Last edited by alake on Fri Aug 01, 2014 8:09 pm, edited 1 time in total.
User avatar colomar
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Sure, I'm all for trying things out :)
User avatar alake
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colomar wrote:Sure, I'm all for trying things out :)


:-) Sorry, I didn't mean to filibuster with all those words Thomas. I just wanted to take the time to explain a little. :-)

As for the Muon design, given that search might be a primary means of interaction with the application, I can see how it would make sense to taking up some room in the layout (with a text field if it makes sense) to give visual prominence to the search function.
User avatar colomar
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alake wrote:
colomar wrote:Sure, I'm all for trying things out :)


:-) Sorry, I didn't mean to filibuster with all those words Thomas. I just wanted to take the time to explain a little. :-)

As for the Muon design, given that search might be a primary means of interaction with the application, I can see how it would make sense to taking up some room in the layout (with a text field if it makes sense) to give visual prominence to the search function.


No no it's fine, making people think is crucial for good design! :)

Actually, you made me re-think this and I found that my statement was based on an assumption which may or may not be true: That Muon Discover is used primarily to search for specific applications/packages to install.
Today I thought about it again and noticed that the name Muon Discover might point at something different. So before deciding whether the filter should always be visible, it is important to know the vision of the application.

It does allow for both browsing through applications/packages without knowing specifically what one is looking for, as well as looking for a specific one.

The question is: What is supposed to be its primary usecase: Browsing or searching? I just assumed it was searching because that's the way I use package managers (as there is way too much stuff available in most distributions for me to use browsing effectively), but that's not necessarily true.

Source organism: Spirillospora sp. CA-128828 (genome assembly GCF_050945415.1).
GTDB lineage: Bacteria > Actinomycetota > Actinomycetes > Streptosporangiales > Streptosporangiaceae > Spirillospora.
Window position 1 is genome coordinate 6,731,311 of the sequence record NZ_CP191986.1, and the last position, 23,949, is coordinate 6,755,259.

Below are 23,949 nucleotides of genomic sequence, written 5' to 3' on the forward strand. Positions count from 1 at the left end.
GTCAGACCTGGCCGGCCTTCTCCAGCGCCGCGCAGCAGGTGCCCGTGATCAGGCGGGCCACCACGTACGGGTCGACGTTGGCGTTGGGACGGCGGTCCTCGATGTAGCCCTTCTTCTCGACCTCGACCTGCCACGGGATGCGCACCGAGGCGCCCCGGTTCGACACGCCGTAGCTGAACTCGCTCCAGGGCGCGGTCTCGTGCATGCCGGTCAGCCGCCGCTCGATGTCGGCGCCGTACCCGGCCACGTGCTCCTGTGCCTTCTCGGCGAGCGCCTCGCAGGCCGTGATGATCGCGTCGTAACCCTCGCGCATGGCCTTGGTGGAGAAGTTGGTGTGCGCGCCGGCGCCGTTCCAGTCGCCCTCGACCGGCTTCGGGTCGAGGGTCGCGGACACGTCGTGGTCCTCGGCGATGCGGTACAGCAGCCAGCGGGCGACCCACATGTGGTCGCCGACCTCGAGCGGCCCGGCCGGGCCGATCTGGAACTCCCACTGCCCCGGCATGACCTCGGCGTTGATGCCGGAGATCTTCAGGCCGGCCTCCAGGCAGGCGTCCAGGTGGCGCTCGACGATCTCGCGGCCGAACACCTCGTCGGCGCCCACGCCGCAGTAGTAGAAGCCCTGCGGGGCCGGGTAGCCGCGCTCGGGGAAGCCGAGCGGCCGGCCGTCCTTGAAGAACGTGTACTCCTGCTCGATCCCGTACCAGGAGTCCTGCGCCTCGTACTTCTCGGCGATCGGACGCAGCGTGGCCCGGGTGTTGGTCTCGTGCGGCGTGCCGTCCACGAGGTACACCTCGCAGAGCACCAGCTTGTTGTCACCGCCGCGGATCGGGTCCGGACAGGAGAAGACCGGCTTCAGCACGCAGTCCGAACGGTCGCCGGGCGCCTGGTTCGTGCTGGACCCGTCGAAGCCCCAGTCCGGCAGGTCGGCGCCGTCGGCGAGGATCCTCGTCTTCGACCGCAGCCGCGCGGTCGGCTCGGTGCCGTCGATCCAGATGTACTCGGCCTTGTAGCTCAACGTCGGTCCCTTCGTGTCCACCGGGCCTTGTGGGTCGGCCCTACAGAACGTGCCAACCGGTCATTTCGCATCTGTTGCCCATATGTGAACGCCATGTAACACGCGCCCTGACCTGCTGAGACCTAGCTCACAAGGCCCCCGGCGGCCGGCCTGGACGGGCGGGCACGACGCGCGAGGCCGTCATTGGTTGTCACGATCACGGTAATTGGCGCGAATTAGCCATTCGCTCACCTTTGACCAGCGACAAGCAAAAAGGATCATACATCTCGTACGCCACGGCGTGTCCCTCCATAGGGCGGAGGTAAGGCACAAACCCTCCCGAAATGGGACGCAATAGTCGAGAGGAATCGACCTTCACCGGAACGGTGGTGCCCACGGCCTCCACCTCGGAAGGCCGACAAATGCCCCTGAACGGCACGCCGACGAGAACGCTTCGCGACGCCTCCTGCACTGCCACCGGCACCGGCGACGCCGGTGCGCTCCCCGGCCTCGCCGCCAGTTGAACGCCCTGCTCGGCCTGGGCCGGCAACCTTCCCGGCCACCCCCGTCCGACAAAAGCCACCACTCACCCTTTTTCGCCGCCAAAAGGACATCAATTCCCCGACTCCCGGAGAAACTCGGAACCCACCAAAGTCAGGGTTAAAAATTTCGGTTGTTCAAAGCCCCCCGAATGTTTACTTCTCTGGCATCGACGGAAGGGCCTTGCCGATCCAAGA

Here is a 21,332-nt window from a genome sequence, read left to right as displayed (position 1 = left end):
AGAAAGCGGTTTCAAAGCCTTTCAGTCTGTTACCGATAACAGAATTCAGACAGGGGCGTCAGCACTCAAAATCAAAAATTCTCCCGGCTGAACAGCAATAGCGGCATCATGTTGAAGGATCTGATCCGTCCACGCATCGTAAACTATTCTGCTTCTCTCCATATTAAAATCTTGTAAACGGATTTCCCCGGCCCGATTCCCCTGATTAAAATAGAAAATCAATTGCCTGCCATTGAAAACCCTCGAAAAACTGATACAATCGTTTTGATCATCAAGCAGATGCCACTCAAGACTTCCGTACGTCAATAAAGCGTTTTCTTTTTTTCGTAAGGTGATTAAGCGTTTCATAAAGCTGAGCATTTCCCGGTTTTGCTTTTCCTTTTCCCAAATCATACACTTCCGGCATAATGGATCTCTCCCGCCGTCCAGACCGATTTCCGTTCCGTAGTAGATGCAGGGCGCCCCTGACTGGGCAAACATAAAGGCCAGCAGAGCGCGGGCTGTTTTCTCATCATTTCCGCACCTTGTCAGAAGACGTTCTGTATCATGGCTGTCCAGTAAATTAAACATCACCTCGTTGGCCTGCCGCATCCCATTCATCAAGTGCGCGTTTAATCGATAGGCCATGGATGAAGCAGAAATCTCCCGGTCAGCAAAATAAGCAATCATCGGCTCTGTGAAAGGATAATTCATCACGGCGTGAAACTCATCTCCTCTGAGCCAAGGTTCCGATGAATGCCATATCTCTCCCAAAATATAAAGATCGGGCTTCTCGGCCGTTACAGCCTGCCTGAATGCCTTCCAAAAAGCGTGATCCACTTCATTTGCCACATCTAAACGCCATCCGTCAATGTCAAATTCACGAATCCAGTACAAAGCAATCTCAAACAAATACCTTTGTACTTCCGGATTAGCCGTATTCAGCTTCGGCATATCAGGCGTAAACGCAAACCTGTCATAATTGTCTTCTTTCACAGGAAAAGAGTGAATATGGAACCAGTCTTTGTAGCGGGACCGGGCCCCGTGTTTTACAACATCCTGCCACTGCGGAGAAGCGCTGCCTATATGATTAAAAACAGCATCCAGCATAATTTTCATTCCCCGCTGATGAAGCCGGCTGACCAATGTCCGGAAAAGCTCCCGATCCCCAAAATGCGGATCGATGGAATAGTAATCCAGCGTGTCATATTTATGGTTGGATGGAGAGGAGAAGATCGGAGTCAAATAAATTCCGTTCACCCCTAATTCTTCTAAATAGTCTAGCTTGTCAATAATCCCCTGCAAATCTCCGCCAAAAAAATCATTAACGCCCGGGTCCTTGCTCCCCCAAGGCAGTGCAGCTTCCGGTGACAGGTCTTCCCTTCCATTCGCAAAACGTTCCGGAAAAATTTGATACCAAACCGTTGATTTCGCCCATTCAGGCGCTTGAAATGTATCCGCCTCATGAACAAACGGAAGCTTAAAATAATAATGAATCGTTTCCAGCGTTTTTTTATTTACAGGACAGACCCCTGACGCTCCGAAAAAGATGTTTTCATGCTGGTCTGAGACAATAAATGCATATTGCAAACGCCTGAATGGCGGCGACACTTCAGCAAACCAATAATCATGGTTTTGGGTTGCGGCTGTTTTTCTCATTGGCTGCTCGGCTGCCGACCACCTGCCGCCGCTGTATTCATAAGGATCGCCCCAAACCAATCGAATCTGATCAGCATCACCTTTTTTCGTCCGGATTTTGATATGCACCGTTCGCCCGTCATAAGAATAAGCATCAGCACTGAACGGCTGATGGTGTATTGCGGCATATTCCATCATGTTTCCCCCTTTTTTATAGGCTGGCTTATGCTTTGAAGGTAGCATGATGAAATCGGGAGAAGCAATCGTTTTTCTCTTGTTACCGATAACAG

So Aleix, could you please tell us whether Muon Discover should aim primarily at browsing or searching (while still allowing both, of course!)?
User avatar apol
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One of the most important decisions we took for the current design was that we wanted to mimic as much as possible the concepts the user has from the Web Browser, therefore leaving the bar always visible and the navigation on top, containing a back button a home button and such.

I'm a bit afraid of complicating the navigation in favor of a better visual design.
User avatar colomar
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apol wrote:One of the most important decisions we took for the current design was that we wanted to mimic as much as possible the concepts the user has from the Web Browser, therefore leaving the bar always visible and the navigation on top, containing a back button a home button and such.

I'm a bit afraid of complicating the navigation in favor of a better visual design.


Okay, so I interpret from this that searching is indeed a central feature of Muon Discover?
User avatar EraX
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If you think that showing the toolbar on the home screen will improve the usability then
https://dl.dropboxusercontent.com/u/633 ... -04-08.svg
Sogatori
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EraX wrote:If you think that showing the toolbar on the home screen will improve the usability then
https://dl.dropboxusercontent.com/u/633 ... -04-08.svg

Are these tabs really needed then? We would display them all at the top. We don't need a breadcrumbs bar as long as the user hasn't clicked anything.
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EraX wrote:Ok as promised here is the svg file for those that want to play with it.
https://dl.dropboxusercontent.com/u/63396655/Muo02.svg
To view different configurations play with layers.
Because there are only few colors its easy to experiment with different color schemes.


Thanks Erax, I was looking for this!